It began with six women, 10 years ago - and now the world's biggest retailer Walmart could face a potential class action involving more than a million female employees, as Felicity Spector writes.
It started with just six women - and a discrimination complaint they made more than ten years ago. Now it's a potential class action case involving more than a million female employees, pitched against Walmart, the world's biggest retail firm. And if the Supreme Court allows the class action suit to go ahead - it could become the largest in history - involving millions of women across the United States - and billions of pounds.
The Supreme Court justices will begin hearing the arguments today over the womens' claim that they've been paid less and given fewer promotions than men, at almost three and a half thousand US stores, going back as far as 1998. On the other side - Walmart's lawyers will say the women don't have enough in common to band their cases together in a single suit. The court's expected to rule in late June - a decision which could have profound implications for legal disputes involving major firms and their employees.
Christine Kwapnoski says when she told her boss that she wanted a promotion, he told her 'blow the cobwebs off your makeup'.
The womens' case is named after 61-year-old Betty Dukes, who worked as a store greeter in Pittsburg, California - and complained about being underpaid. She joined together with five other women, including Christine Kwapnoski, also from California, who says when she told her boss that she wanted a promotion, he told her "blow the cobwebs off your makeup" and suggested that she should "doll up" to get further ahead at work.
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She still works for the firm - but claims that promotions were rarely advertised, and were usually given by men, to men. And she says Walmart is still riddled with discriminatory practices. Other allegations which have emerged during the 10 year lawsuit include managers routinely going to strip clubs while they were attending management meetings - and holding business meetings in the restaurant chain Hooters, known for its skimpily-clad waitresses.
When the suit was first brought, the plaintiff's laywers produced figures showing women made up around two thirds of the lower level employees - but barely a third of management. And they claimed women were paid, on average, more than a dollar an hour less than men in the same job, even though they performed better, and had more seniority and a lower turnover rate.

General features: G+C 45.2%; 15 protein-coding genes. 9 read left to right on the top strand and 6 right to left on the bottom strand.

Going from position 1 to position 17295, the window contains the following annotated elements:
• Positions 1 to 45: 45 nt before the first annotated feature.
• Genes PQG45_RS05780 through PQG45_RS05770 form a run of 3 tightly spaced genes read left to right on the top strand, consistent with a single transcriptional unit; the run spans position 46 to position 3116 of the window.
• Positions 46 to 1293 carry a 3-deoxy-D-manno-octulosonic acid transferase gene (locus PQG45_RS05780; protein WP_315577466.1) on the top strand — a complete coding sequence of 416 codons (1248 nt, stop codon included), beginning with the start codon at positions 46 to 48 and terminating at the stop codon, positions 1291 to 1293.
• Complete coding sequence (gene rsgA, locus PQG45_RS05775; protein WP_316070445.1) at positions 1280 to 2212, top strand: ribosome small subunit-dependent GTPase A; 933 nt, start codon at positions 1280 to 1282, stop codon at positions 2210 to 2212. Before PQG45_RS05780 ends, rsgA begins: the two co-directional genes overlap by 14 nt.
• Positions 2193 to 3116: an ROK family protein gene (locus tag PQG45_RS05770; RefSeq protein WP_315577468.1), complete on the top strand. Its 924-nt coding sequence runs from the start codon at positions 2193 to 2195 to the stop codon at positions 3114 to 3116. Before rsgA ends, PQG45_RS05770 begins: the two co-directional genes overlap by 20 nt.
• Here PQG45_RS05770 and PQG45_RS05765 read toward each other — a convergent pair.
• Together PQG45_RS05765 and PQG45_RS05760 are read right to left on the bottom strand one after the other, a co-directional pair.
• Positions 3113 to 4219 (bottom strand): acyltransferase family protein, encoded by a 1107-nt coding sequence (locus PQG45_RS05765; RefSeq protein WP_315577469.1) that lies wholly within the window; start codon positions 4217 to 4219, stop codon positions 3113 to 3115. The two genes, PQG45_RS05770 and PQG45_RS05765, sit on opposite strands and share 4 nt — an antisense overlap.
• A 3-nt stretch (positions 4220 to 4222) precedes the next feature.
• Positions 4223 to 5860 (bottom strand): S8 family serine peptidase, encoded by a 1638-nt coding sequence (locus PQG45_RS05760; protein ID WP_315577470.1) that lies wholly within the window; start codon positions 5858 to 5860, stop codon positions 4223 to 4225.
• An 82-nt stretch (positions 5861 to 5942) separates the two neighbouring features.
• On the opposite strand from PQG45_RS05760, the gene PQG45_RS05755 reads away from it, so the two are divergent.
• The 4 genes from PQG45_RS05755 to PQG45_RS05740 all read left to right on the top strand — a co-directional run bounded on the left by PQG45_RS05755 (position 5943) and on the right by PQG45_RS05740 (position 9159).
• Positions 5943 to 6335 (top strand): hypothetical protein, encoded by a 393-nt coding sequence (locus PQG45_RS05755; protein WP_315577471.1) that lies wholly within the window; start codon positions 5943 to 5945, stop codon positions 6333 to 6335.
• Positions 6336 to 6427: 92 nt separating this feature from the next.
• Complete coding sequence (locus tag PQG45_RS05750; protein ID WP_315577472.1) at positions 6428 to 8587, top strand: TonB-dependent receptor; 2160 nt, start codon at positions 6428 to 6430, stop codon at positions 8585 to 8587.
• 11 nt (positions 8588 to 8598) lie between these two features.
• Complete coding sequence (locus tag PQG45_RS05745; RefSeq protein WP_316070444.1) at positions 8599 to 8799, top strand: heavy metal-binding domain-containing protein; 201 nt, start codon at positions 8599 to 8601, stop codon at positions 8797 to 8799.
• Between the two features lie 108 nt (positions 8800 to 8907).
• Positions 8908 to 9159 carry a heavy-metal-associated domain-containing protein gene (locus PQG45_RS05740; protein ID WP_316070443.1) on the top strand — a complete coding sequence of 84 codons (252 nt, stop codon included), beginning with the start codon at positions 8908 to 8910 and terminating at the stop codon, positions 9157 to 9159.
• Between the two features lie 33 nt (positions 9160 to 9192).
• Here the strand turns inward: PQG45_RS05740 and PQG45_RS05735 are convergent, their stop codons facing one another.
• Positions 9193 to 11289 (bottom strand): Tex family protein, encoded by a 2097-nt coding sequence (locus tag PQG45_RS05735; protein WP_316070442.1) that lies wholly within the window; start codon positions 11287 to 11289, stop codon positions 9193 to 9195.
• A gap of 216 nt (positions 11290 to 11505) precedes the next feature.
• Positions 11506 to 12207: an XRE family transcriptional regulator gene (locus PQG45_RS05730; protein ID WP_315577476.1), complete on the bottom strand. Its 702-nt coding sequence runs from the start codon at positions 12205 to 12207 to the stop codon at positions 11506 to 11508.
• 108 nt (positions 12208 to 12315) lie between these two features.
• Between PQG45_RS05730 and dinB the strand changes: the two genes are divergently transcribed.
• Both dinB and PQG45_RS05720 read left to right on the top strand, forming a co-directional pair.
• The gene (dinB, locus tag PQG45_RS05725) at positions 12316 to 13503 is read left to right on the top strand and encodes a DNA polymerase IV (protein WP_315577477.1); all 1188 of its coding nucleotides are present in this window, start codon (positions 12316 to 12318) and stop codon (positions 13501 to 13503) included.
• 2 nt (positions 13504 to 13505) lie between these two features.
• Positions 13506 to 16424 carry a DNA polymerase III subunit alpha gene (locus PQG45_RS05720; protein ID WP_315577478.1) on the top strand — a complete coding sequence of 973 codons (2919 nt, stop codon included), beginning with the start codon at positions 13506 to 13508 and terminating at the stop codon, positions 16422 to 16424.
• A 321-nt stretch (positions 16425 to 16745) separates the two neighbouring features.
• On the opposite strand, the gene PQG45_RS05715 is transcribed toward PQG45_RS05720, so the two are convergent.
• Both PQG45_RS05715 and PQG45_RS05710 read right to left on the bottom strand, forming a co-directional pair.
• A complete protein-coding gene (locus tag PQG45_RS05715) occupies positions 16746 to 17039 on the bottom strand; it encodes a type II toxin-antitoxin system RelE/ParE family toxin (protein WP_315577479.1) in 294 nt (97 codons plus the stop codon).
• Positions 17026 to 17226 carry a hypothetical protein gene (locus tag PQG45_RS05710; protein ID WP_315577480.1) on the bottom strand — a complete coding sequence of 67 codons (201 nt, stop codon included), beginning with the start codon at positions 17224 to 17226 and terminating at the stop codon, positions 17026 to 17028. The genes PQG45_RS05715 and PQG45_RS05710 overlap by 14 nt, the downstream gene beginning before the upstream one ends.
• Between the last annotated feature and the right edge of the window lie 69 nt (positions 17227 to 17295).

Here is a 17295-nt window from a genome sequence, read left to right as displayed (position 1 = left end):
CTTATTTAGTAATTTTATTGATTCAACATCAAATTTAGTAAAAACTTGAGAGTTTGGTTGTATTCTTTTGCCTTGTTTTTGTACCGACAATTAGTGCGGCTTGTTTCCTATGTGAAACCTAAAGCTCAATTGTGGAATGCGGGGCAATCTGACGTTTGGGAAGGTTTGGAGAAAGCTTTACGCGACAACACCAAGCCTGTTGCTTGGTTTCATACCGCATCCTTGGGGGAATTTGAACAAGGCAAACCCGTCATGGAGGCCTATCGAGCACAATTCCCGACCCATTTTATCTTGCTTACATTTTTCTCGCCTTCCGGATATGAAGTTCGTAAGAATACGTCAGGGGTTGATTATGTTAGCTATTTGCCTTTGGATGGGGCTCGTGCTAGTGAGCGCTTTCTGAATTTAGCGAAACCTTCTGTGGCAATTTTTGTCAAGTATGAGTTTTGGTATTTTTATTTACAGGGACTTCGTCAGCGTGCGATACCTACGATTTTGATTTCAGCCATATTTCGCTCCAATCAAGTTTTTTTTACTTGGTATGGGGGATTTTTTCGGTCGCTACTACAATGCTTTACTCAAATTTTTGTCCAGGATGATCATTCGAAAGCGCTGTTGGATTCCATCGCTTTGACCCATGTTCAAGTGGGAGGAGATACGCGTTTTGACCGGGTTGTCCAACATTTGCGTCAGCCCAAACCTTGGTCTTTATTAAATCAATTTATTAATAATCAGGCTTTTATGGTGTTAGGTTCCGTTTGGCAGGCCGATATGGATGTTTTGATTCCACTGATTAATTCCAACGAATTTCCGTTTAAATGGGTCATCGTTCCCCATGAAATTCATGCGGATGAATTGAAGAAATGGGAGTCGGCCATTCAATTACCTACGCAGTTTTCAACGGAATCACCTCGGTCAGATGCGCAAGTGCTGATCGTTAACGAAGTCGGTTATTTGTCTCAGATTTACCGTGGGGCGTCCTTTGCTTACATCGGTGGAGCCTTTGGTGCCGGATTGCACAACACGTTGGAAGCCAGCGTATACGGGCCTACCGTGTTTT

Kwapnoski says she would never have got anywhere if she'd tried to bring a case on her own: "My voice against Walmart? Are you kidding me? They would sweep me under the carpet real fast. When we band together, then Walmart has to listen to us."
The retail giant has rejected the discrimination claims - saying it has a long history of providing women with opportunities to move ahead. And it claims more than 90 per cent of its stores show no statistical difference in the hourly pay rates of men and women who have similar jobs.
My voice against Walmart? Are you kidding me? They would sweep me under the carpet real fast. Betty Dukes, plaintiff
Executive Vice President of Human Resources, Gisel Ruiz, said: "Thousands of women have begun their careers at Walmart, and have risen to leadership roles." She herself worked her way up from assistant manager trainee, and says her experience doesn't reflect the allegations the claimants are making.
Too big to sue?
But today's hearing doesn't concern the substance of the case. Walmart is arguing that it's just too big to be sued in a single, nationwide trial - and that female staff from all different levels and some 3,400 stores can't be counted as a single group. Walmart's lawyer Ted Boutros says the women have "pushed class action rules to the breaking point...The plaintiffs swung for the fences...to come up with a theory that would allow them to ensnare major companies in these huge class actions 'to get a quick settlement'".
But lawyers for the female plaintiffs disagree - arguing that no company should be exempt from civil rights laws, and no firm too big to be held accountable. They're seeking a verdict that would transform the balance of power between employers and their workforce.
But other major employers are concerned that they could be vulnerable to similar suits - if the Supreme Court allows this one to go ahead. The US Chamber of Commerce, in a legal brief, said a mass lawsuit would "likely provoke an avalanche of new class action litigation". And more than 20 leading US firms, including General Electric and Microsoft, have lent their support to Walmart - for fear their businesses could be ruined.
Now it's up to the claimants to prove there was gender discrimination at Walmart on a truly mass scale. They say that the company, which made sales worth more than $400 billion last year, has more than enough cash to pay out. As Betty Dukes, one of the original six, put it - "A class action gives us a fair shot. That is all we ask for."